Brown v. Board of Education (1954) derived from two different interpretations of the Fourteenth Amendment, which guaranteed “equal protection” under the law to all people. Under Plessy v. Ferguson (1896) the Court had ruled that “equal protection” could be provided by segregated schools, provided they were equal. In practice, the segregated schools were not equal, and after 58 years seemed unlikely to become so. Hence the Court under Earl Warren decided that segregation no longer fulfilled the “equal protection” clause of the 14th Amendment. This decision caused not only a major political backlash, but extreme actions such as that of Prince Edward County, Virginia, which closed its schools altogether so that it did not have to integrate them. Nevertheless, unlike the other two examples, Brown v. Board of Education did not extract a new right outside the Constitution, but simply reinterpreted a right that all agreed to be in it, within the 14th Amendment. Hence, it did not violate the Supreme Court’s purpose, of preserving the Constitution in its original form, while interpreting it in the light of practical experience.

In the United States, the selection mechanism for Justices is set out in the Constitution, and provides Justices whose opinions reflect prevailing political opinions, albeit with fluctuations and a lag, since the Justices’ appointments are for life. In Britain, whereas the pre-2005 Law Lords were appointed by the Prime Minister of the day, a system similar to the United States, Supreme Court justices are appointed by a panel consisting primarily of lawyers. Like similar panels regulating the appointment of Bishops, this panel is a slave to prevailing opinion within the legal profession and has pushed itself steadily leftwards. Hence the U.K. Supreme Court is prone to succumbing to every fashionable “woke” fallacy such as climate change and the fostering of illegal immigration and attempts to impose these views on the cases it judges. In other words, it utterly fails as a Supreme Court protecting the life, liberty and property of British subjects, its main function.

In the United States, the Supreme Court under Chief Justices Rehnquist and Roberts has been reasonably staunch in defending property. One major exception however was its disgraceful decision in Kelo v New London (2005) where it allowed a runaway local authority to seize the property of the innocent Suzette Kelo, not for municipal use but for a private shopping center. While its post-Trump conservative majority lasts, the Court would do well to reverse this pernicious decision, resuming its proper role as protector of individuals’ property rights against the overweening state.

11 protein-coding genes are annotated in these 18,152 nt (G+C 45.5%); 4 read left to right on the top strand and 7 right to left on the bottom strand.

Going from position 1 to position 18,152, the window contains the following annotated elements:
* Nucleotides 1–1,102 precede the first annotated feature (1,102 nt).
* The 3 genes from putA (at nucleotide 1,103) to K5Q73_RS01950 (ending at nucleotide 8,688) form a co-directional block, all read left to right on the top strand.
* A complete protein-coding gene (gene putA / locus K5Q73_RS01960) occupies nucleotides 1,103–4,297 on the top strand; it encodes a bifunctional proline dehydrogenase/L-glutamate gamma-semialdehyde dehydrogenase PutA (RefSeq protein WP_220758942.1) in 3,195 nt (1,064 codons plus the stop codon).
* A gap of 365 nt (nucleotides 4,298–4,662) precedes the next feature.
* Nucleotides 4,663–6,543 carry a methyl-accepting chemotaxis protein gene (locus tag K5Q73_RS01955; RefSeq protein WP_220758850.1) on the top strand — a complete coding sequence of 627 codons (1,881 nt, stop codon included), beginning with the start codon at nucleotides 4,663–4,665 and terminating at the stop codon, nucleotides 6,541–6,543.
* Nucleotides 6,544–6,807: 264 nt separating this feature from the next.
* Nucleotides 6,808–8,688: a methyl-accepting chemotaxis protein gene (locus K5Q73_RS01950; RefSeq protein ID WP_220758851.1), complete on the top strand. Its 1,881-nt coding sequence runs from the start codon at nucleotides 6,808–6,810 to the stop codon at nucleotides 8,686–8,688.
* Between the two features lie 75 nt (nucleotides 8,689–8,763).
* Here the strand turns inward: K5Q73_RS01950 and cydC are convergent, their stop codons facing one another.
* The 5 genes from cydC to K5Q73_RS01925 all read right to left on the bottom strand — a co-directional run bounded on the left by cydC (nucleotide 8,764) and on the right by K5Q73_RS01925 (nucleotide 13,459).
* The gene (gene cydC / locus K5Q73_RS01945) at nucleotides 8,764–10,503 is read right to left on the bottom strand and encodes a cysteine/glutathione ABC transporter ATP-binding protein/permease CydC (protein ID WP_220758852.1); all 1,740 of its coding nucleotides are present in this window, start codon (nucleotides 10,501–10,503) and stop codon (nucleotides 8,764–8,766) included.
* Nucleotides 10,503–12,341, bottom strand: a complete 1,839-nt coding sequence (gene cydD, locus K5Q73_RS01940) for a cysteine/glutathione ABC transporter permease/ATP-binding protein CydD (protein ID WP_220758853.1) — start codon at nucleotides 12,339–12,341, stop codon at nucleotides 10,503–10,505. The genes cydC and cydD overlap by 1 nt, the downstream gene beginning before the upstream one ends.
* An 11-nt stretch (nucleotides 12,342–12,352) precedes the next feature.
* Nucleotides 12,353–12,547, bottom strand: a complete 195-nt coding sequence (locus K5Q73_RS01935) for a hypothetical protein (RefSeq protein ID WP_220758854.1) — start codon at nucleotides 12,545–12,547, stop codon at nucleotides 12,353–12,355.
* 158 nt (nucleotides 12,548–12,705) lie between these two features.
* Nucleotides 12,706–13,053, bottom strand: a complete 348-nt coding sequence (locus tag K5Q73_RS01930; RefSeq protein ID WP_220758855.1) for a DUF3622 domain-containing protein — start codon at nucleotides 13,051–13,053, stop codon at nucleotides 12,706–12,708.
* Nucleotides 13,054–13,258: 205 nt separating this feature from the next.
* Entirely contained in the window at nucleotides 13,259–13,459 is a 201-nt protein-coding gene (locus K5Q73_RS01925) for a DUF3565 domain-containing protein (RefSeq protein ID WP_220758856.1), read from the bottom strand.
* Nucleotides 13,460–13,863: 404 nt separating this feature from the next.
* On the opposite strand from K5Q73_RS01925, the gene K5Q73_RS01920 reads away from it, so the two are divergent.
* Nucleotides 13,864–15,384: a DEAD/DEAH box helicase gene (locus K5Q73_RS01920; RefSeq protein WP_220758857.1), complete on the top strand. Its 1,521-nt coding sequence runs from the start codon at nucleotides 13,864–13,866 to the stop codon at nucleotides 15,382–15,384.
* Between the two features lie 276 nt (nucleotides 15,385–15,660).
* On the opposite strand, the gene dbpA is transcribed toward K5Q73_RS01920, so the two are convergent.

On life and liberty, the Court’s record is less sure. After the 9/11 attacks, Congress passed considerable legislation restricting civil liberties, notably but not limited to the USA Patriot Act 2001. That legislation has been used to deprive ordinary U.S. citizens of their freedom, notably the demonstrators at the Capitol on January 6, 2021. Several fanciful lawsuits have also been brought against President Donald Trump, and his associates Perter Navarro and Steve Bannon have been given jail sentences on trumped-up charges. There have been previous such attacks on civil liberties, notably the actions of Attorney General A. Mitchell Palmer in 1919-20, for example imprisoning the Socialist Presidential candidate Eugene Debs, and President Franklin Roosevelt in interning Japanese-Americans (which was upheld by a Supreme Court composed almost entirely of Roosevelt appointees in Korematsu v. United States). Nevertheless, by allowing such incursions on civil liberties, the Supreme Court is failing at one of its fundamental jobs.

In addition, we need a safeguard mechanism whereby the Supreme Court can intervene in cases of suspected electoral fraud; the 2020 Presidential election was sufficiently gamey that it should have been more closely scrutinized, for example. Without such a mechanism, we have no defense against leftist subversion of our elections, a fear that is justified by recent events in Venezuela, Ukraine and Brazil, among others. In this and other contexts, the Supreme Court should avoid rejecting cases on grounds of “standing.” Whether or not it is clear who precisely should appear before the Court, in civil liberties and election cases, as well as in extreme violations of property rights, the Supreme Court has a duty to give its opinion regardless of the “standing” regulations, which are after all set by the Court itself.

The U.S. Supreme Court with a few exceptions has fulfilled its proper role admirably over the past 235 years. The British Supreme Court has not done so and needs root-and-branch reform. That is probably best achieved by reverting to the pre-2005 system, since like all Tony Blair’s reforms, this one made life for ordinary Britons much worse.


(The Bear’s Lair is a weekly column that is intended to appear each Monday, an appropriately gloomy day of the week. Its rationale is that the proportion of “sell” recommendations put out by Wall Street houses remains far below that of “buy” recommendations. Accordingly, investors have an excess of positive information and very little negative information. The column thus takes the ursine view of life and the market, in the hope that it may be usefully different from what investors see elsewhere.)